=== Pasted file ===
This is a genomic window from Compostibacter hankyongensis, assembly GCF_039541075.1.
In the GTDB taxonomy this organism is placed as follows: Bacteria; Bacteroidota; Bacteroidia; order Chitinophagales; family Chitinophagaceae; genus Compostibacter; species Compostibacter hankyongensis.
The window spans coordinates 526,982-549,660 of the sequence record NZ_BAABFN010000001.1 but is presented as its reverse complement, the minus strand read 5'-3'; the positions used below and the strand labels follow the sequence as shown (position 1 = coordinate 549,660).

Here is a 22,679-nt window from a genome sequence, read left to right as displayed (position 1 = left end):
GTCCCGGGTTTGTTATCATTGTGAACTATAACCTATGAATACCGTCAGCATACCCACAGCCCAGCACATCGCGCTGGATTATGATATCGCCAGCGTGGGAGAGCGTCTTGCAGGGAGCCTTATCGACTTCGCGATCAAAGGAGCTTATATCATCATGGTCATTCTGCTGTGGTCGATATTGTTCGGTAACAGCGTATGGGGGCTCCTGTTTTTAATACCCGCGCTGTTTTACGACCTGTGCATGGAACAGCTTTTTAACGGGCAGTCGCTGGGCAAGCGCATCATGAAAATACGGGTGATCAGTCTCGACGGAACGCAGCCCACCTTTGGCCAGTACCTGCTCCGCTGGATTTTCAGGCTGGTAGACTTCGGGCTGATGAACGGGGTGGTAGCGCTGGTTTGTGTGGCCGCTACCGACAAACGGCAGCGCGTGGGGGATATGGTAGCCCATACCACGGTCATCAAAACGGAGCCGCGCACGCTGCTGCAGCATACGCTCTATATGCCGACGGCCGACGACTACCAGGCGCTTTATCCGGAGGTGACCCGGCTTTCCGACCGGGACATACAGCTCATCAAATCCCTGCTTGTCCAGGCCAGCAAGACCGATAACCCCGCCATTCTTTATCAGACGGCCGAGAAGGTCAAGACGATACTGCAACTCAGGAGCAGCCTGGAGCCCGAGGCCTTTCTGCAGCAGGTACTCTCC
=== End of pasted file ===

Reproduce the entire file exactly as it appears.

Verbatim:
This is a genomic window from Compostibacter hankyongensis, assembly GCF_039541075.1.
In the GTDB taxonomy this organism is placed as follows: Bacteria; Bacteroidota; Bacteroidia; order Chitinophagales; family Chitinophagaceae; genus Compostibacter; species Compostibacter hankyongensis.
The window spans coordinates 526,982-549,660 of the sequence record NZ_BAABFN010000001.1 but is presented as its reverse complement, the minus strand read 5'-3'; the positions used below and the strand labels follow the sequence as shown (position 1 = coordinate 549,660).

Here is a 22,679-nt window from a genome sequence, read left to right as displayed (position 1 = left end):
GTCCCGGGTTTGTTATCATTGTGAACTATAACCTATGAATACCGTCAGCATACCCACAGCCCAGCACATCGCGCTGGATTATGATATCGCCAGCGTGGGAGAGCGTCTTGCAGGGAGCCTTATCGACTTCGCGATCAAAGGAGCTTATATCATCATGGTCATTCTGCTGTGGTCGATATTGTTCGGTAACAGCGTATGGGGGCTCCTGTTTTTAATACCCGCGCTGTTTTACGACCTGTGCATGGAACAGCTTTTTAACGGGCAGTCGCTGGGCAAGCGCATCATGAAAATACGGGTGATCAGTCTCGACGGAACGCAGCCCACCTTTGGCCAGTACCTGCTCCGCTGGATTTTCAGGCTGGTAGACTTCGGGCTGATGAACGGGGTGGTAGCGCTGGTTTGTGTGGCCGCTACCGACAAACGGCAGCGCGTGGGGGATATGGTAGCCCATACCACGGTCATCAAAACGGAGCCGCGCACGCTGCTGCAGCATACGCTCTATATGCCGACGGCCGACGACTACCAGGCGCTTTATCCGGAGGTGACCCGGCTTTCCGACCGGGACATACAGCTCATCAAATCCCTGCTTGTCCAGGCCAGCAAGACCGATAACCCCGCCATTCTTTATCAGACGGCCGAGAAGGTCAAGACGATACTGCAACTCAGGAGCAGCCTGGAGCCCGAGGCCTTTCTGCAGCAGGTACTCTCC